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Moving markets: Five things shaping the FTSE 100 today

Moving Markets Today: Asian Markets Rise with Wall Street, Uber, Lyft, and Nvidia Propel S&P 500; Bitcoin Tops $52,079, Japan Enters Recession; Eyes on UK Q4 GDP and U.S. Retail Sales

US stocks managed to recover from previous losses, which were triggered by unexpectedly high inflation data. Both Lyft and Uber, prominent ride-hailing companies, saw significant increases in their stock prices. Nvidia, a leading technology company, surpassed Alphabet to become the third most valuable company in the U.S. market. Asian markets followed the upward trend set by Wall Street, with Japan’s Nikkei index reaching a 34-year high. Bitcoin also continued its upward trajectory, surpassing $52,079, its highest point in 25 months. Meanwhile, Japan unexpectedly slipped into a recession, drawing attention to economic challenges. Investors are now eagerly awaiting upcoming data releases, including the UK’s Q4 GDP and U.S. retail sales numbers. Here are five key takeaways for your day.

Uber, Lyft, and Nvidia Drive S&P 500; Nvidia Overtakes Alphabet as Third Most Valuable Company

Nvidia achieved a significant milestone by surpassing Google-parent Alphabet to become the third most valuable U.S. company, Reuters reported. This shift came after Nvidia had recently overtaken Amazon in market value. Investors were particularly interested in Nvidia’s upcoming quarterly report, which contributed to the rise in its stock by 2.46%, bringing its total market worth to $1.825 trillion. Meanwhile, Alphabet experienced a more modest increase of 0.55%, reaching a value of $1.821 trillion.

Uber Technologies also made headlines by reaching a record high on Wednesday. The company announced its first-ever buyback of $7 billion worth of its shares, buoyed by a strong rebound in ride-share revenue and robust demand in its food delivery segment. Lyft, too, saw a remarkable 35% surge after surpassing profit estimates and forecasting positive free cash flow for 2024. The positive performance of Meta Platforms and Tesla further lifted the S&P 500, with both companies experiencing gains of over 2%.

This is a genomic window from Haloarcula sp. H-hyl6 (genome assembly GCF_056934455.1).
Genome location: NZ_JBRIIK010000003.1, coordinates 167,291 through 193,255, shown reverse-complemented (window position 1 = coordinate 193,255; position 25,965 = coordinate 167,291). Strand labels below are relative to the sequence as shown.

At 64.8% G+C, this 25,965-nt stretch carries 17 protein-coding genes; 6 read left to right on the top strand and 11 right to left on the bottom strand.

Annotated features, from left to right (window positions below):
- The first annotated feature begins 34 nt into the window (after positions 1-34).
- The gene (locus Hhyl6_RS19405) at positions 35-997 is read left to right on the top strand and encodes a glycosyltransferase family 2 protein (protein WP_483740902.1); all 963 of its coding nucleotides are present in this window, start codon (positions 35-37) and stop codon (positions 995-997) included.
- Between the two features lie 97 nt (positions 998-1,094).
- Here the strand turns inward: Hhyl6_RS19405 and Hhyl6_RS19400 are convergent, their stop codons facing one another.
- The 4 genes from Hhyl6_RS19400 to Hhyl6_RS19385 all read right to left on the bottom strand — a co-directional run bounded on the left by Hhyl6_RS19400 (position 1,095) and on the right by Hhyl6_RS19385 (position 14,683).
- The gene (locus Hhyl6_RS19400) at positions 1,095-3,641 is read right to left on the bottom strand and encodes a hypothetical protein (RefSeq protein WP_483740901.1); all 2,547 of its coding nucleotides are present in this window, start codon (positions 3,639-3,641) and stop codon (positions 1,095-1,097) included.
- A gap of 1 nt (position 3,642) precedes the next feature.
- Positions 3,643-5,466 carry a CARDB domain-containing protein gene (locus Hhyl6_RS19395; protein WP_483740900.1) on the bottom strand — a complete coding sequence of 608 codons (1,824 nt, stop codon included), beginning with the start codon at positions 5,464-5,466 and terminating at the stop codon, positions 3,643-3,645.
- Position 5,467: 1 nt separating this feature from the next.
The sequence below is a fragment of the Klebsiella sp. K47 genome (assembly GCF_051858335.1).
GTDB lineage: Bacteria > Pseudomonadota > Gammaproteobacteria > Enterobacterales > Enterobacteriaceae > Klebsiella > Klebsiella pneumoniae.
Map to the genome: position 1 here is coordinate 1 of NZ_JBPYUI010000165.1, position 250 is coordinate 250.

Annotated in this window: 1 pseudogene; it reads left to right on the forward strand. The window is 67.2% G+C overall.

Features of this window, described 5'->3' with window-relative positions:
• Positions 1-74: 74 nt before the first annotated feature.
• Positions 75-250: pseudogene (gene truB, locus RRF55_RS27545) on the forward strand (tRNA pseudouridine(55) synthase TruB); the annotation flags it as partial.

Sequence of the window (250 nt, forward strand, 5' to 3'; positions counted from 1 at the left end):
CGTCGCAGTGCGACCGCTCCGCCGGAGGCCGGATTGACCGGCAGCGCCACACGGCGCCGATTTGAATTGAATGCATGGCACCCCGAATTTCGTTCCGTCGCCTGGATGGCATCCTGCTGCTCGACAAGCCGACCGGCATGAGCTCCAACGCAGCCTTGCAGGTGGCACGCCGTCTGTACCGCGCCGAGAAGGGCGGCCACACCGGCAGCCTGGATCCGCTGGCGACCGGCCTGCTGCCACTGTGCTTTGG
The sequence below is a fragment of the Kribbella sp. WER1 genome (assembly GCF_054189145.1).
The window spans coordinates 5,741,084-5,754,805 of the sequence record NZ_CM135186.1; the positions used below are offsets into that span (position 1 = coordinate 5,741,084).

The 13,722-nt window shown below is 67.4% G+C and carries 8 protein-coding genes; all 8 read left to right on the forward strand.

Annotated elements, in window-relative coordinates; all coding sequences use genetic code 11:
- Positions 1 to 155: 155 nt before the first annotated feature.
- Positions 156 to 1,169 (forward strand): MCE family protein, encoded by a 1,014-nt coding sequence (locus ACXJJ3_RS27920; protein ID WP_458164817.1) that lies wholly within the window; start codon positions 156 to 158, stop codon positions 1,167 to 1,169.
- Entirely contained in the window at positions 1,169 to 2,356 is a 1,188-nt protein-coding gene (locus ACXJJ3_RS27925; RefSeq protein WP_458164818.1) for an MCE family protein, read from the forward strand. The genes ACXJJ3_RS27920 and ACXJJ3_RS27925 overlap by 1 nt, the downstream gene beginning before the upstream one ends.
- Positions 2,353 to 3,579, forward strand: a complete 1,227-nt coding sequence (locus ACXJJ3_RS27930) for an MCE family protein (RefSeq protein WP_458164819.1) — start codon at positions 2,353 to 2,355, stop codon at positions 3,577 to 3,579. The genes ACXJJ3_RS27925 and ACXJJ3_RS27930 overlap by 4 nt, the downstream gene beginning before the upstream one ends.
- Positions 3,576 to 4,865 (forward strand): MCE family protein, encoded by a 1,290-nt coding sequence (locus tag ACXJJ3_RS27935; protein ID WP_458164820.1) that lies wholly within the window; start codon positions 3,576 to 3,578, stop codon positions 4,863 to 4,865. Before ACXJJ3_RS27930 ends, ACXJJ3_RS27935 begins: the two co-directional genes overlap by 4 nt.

Japan’s Economy Shrinks for Consecutive Second Quarter

Japan faced an unexpected downturn at the close of last year, slipping into a recession and relinquishing its status as the world’s third-largest economy to Germany, Reuters reported. This turn of events has raised questions about when the Bank of Japan (BOJ) might start to move away from its long-standing ultra-loose monetary policy, which has been in place for over a decade. Government data released on Thursday revealed that Japan’s gross domestic product (GDP) contracted by 0.4% on an annualized basis in the October-December period, following a 3.3% decline in the previous quarter. These results went against market expectations, which had anticipated a 1.4% increase.

Australian Unemployment Reaches Two-Year Peak